K-band frequency communication offers good short-range, high throughput, and high resolution.
With focused spot beam and multiple beam technology, Ka-band frequency can be reused, which improves the capacity as well as coverage of the satellite communication.
The percentage of false alerts received in K-band radars is so high that they are rarely in use without false alert filtering.
Radar communication uses K-band as well as Ka-band frequencies
Radar detectors identify the presence of radar waves, which are typically X-band, K-band, or Ka-band frequencies. X-band, K-band, and Ka-band radar frequencies fall into different frequency bands, and they are chosen based on the radar application. There is often confusion about how to compare K-band vs. Ka-band frequencies, so let’s go over the advantages, applications, and challenges of each in this article.
K-band vs. Ka-Band Frequencies
According to the IEEE, K-band frequency ranges from 18 to 27 GHz. The wavelength of the K-band frequency ranges from 1.7 to 1.1 cm. In the electromagnetic spectrum, the K-band frequency lies between the Ku-band and Ka-band. The K-band frequency includes the peak resonance frequency of water vapor, i.e., 22.24 GHz, which makes this band unsuitable for long-range transmissions. However, K-band frequency communication offers good short range, high throughput, and high resolution.
The Ka-band is comprised of 27 GHz to 40 GHz frequency. The wavelength is between 1.1 cm to 0.75 cm. The Ka-band is regarded as the sub-classification of the K-band present in the electromagnetic spectrum. In law enforcement radar applications, the Ka-band radar frequencies are between 33.04 GHz and 36 GHz. The three main Ka-band radar frequencies are 33.8 GHz, 34.7 GHz, and 35.5 GHz.
There are several features and advantages to using K-band and Ka-band frequencies in various applications. The table below shows the 3 main advantages of each.
K-Band vs. Ka-Band Frequency: Advantages Comparison Table
Short-range communication is safe with K-band frequency. Law enforcement authorities adopt the K-band frequency due to its high performance, commonly using 24.125 GHz and 24.15 GHz. Some non-law enforcement applications of K-band frequency are automatic door openers, collision avoidance systems, and blind spot monitoring systems in vehicles.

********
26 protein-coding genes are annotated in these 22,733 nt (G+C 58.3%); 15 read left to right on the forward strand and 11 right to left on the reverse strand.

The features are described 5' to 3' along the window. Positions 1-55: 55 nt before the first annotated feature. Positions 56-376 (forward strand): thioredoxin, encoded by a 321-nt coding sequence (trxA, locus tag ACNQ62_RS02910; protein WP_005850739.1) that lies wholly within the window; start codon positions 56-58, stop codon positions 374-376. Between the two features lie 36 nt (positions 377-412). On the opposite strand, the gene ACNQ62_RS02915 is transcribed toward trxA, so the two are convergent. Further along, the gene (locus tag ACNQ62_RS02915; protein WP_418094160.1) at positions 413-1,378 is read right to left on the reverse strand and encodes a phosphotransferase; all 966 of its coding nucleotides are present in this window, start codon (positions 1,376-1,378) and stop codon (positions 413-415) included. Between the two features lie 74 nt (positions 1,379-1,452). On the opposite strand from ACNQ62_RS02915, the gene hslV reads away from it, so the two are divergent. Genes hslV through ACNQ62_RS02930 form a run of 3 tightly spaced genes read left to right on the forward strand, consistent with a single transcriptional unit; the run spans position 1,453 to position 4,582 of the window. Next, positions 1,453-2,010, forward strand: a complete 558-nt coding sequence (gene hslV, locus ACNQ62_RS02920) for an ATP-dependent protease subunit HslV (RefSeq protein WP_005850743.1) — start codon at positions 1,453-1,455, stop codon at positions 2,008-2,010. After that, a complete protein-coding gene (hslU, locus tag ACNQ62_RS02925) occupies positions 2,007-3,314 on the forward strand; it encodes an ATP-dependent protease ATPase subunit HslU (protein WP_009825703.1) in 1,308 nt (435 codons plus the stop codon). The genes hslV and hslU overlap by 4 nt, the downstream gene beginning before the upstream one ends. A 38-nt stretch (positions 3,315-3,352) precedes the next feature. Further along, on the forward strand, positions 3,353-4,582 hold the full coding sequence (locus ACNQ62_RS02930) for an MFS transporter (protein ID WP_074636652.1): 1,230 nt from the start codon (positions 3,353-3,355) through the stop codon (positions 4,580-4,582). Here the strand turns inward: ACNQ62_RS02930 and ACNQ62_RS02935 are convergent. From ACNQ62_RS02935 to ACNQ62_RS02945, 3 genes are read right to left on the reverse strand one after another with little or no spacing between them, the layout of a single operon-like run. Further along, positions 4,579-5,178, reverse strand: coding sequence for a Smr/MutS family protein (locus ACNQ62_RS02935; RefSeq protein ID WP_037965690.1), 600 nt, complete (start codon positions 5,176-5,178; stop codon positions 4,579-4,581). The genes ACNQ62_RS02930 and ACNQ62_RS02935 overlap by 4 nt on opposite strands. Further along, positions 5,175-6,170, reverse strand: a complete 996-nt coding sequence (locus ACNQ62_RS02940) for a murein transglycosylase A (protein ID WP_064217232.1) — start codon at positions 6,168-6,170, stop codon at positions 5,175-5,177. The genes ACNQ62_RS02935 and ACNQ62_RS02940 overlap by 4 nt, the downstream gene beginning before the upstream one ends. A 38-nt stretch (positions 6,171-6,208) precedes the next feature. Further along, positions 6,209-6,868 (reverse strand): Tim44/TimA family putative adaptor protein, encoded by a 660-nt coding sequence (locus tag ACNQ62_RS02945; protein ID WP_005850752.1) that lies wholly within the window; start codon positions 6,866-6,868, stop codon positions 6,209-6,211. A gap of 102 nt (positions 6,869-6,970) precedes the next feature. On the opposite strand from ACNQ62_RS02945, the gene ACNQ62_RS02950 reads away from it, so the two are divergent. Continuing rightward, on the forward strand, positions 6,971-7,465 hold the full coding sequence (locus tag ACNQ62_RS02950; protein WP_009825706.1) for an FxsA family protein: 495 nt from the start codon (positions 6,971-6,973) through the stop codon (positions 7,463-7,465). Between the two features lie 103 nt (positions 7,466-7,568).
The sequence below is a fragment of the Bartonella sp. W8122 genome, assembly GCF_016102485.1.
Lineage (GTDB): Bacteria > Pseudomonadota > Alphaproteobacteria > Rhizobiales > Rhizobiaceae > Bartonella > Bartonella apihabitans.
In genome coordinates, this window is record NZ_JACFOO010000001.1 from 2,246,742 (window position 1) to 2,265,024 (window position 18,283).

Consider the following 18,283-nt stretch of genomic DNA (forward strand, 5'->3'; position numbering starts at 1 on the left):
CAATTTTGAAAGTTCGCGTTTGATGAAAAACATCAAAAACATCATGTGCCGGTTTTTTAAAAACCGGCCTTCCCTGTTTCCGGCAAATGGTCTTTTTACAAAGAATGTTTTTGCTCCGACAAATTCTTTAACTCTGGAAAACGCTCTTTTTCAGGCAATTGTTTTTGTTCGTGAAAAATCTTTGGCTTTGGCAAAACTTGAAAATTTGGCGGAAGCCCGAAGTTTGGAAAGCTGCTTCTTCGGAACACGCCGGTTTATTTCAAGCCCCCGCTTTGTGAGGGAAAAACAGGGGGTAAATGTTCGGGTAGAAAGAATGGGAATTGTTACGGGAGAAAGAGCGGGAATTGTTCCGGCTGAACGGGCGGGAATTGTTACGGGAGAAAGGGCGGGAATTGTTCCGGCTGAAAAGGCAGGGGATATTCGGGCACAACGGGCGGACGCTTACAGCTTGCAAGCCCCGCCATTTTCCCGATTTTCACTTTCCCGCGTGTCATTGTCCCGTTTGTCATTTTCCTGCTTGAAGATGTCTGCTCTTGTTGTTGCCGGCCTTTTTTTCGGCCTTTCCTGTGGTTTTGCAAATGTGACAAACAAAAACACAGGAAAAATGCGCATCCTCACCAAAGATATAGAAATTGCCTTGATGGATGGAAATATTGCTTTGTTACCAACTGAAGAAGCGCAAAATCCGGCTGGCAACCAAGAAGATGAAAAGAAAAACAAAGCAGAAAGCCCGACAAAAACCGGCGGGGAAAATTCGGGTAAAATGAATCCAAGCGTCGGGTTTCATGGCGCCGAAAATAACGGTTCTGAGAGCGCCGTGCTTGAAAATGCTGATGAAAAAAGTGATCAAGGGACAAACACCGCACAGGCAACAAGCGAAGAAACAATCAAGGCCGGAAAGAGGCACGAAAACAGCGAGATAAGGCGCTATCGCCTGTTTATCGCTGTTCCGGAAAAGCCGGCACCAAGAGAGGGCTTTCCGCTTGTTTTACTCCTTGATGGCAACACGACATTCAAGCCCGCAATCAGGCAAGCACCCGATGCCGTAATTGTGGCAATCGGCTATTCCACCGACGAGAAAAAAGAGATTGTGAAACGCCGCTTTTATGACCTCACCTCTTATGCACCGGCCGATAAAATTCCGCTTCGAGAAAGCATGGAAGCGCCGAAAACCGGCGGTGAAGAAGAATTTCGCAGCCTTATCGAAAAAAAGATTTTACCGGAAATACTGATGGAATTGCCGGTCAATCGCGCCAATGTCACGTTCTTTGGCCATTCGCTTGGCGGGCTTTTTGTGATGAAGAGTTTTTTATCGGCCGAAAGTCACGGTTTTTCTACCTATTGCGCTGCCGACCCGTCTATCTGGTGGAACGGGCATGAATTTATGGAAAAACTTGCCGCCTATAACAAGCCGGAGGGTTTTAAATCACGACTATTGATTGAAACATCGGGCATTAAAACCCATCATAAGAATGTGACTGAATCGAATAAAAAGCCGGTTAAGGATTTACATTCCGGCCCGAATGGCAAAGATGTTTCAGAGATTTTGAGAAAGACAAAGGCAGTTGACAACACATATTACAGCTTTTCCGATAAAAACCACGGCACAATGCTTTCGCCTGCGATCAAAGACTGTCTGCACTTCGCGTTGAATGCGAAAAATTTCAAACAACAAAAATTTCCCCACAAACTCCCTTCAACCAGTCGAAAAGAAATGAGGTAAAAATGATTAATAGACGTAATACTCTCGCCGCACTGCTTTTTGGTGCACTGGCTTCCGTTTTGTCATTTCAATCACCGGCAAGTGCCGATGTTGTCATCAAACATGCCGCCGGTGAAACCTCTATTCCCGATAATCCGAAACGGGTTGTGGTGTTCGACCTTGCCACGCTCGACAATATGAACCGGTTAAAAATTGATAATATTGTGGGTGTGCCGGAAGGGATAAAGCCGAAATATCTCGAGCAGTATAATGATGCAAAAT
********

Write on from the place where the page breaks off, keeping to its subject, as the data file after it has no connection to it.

Ka-band frequency can be used in high-resolution, close-range targeting radars, military aircraft, space telescopes, wireless point-point microwave communication systems, vehicle speed detection systems, and satellite communications. Ka-band frequencies are often used in satellite communication, as they provide wider bandwidth and higher data transfer rates. With the focused spot beam and multiple beam technology, Ka-band frequency can be reused, which improves the capacity as well as coverage of satellite communication. The capital cost in establishing Ka-band communication is less, as it offers reduced-size antennas and other associated systems.
Comparing False Alerts
False alerts are common in K-band radars, and they are rarely used without false alert filtering. Unfortunately, adding false alert filtering increases the cost of K-band radars.
False alerts are rarely obtained from Ka-band frequency-based radar systems.
Summary Comparison Table
When designing radar or weather forecasting systems employing K-band and Ka-band frequencies, Cadence’s suite of design and analysis tools can assist you in developing systems with optimum performance and cost-effectiveness. Cadence’s AWR software can support you in K- and Ka-band radar simulations with detailed analysis of RF-front-end components.
Leading electronics providers rely on Cadence products to optimize power, space, and energy needs for a wide variety of market applications. If you’re looking to learn more about our innovative solutions, talk to our team of experts or subscribe to our YouTube channel.